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ego PID setting and how to know you have it right

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pretty much what the title says how do you know is there a data field that can help you confirm?

Are you referring to closed loop lambda control here?

Yes Andre! Sorry I've been away from my computer hopefully you'll still see this...

Tuning PID is the same general process regardless what you're trying to control. If you happen to own the boost control course then there is a complete module on this and how to tune it which is very valuable.

With closed loop fuel control I'd start by getting the main fuel table close as this means the closed loop system isn't going to be chasing huge errors - The less work any closed loop system needs to do, the better it will work.

Start by adding some proportional gain only and measure the effect. I start with a small amount and then begin doubling it until the system becomes unstable and oscillates. This let's you know the range of usable values and you need to back the P gain off again. I aim for a little oscillation/overshoot and then add some derivative gain which has the effect of slowing the system down and preventing overshoot. Too much D gain will result in slow response while too little can result in oscillation. Lastly you can add a little integral gain to correct any remaining error.

In essence I try and use the minimum gain possible. The biggest mistake I see is people trying to use closed loop fuel control to fix a poorly tuned fuel map. The results you'll get in this instance are likely to be poor.

PID control of anything is tuned basicly the same. You should tune Proportional control first, then add Integral control, after that add Derivative control if needed.

Proportional control is how fast the system reacts on measured unit change. Too big coefficient - you will see huge oscillations until measured unit reaches target. Too small - it will take a lot of time.

Integral control based on summing errors through past time. Too big coefficient will increase oscillations more and more until system fails.

Derivative control usually not needed. This control is an attempt to predict the unit change in near future.

Try to make engine running on steady AFR on minimum RPM you can hold steady AFR with closed loop control on and all coefficients dropped to zero. Slightly increase Proportional coefficient, change target AFR and measure delay between target change and system stabilized on that AFR using your logger, increase coefficient and repeat the procedure until you see overshooting (oscillations around new target). Step back and this should be the minimum time to reach the target hence the optimal P coefficient. Integral control tuned after Proportional, which should be on. The target is the same - to drop the delay between Target AFR change and wideband signal reaches that target. Usually that's enough.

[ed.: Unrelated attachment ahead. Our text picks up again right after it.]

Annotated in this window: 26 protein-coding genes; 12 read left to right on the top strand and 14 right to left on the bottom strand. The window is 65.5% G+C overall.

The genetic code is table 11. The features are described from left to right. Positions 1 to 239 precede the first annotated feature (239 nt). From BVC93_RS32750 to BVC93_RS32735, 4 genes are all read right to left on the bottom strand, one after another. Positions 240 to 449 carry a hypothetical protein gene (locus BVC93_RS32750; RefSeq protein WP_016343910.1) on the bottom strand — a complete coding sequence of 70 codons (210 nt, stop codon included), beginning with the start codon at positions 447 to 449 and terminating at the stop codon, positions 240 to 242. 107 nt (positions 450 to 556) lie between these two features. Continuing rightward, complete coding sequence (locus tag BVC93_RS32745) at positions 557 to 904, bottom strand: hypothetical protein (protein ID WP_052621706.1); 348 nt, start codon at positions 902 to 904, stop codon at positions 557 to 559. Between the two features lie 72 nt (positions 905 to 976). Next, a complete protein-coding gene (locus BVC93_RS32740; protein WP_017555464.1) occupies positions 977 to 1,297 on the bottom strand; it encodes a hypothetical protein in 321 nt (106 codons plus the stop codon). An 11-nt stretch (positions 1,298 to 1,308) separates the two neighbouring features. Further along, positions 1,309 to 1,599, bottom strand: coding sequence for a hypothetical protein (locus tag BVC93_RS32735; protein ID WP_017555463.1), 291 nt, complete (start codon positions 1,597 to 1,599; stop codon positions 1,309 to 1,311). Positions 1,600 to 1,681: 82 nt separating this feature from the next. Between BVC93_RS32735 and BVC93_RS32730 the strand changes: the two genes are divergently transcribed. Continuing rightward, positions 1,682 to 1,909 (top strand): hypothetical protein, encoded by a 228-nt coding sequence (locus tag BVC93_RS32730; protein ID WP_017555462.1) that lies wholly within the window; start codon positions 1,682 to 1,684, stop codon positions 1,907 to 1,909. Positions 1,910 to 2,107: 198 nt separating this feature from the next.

Some ECU's like Link G4+ has complex PID control with floating coefficients, I think that tuning that type is a subject of Andre's webinar )))

Andre was the first this time)))

so basically your are saying there no set point for a base! so is there a way to know you have it right since afr's are constantly fluctuating

There is no set for base, it depends on the system, how fast it reacts and how fast it can introduce changes

I'll add a few more comments to avoid confusion:

Proportional gain is a component that's relative to the size of the current error (difference between measured value and target value). As the measured value gets closer to target the error is reduced and hence the power of the proportional gain is reduced.

Derivative gain is a component that's relative to the 'rate of change of error'. This has a kind of braking or dampening effect and can prevent the system overshooting the target.

With P and D alone it's impossible to reach the target exactly as the power of these components reduces as we get closer to target. Integral gain is a component that reduces any remaining error with relation to time.

Some systems may only offer P and I gains and this can work adequately. Typically I find with a system that demands fast response and minimal error that you'll get the best results with P, I and D gains correctly tuned.

PID control is a universal approach to controlling a closed loop system and hence there is no 'base setting' that you can apply to every system. The required speed and accuracy for cam control for instance, as well as the system's ability to respond to changes is vastly different to idle speed control.

The technique of tuning PID control is to request a change in target and then monitor how the system responds to this new target - ie how it responds to an error being introduced. When the gains are right the system will quickly correct the error without overshooting or oscillation. When the gains are wrong you'll either have slow response or a system that is uncontrolled.

PID tuning can be complex however closed loop fuel control in my opinion isn't that tricky to set up mainly because if the fuel table is correctly tuned in the first place, the system should have very little work to do.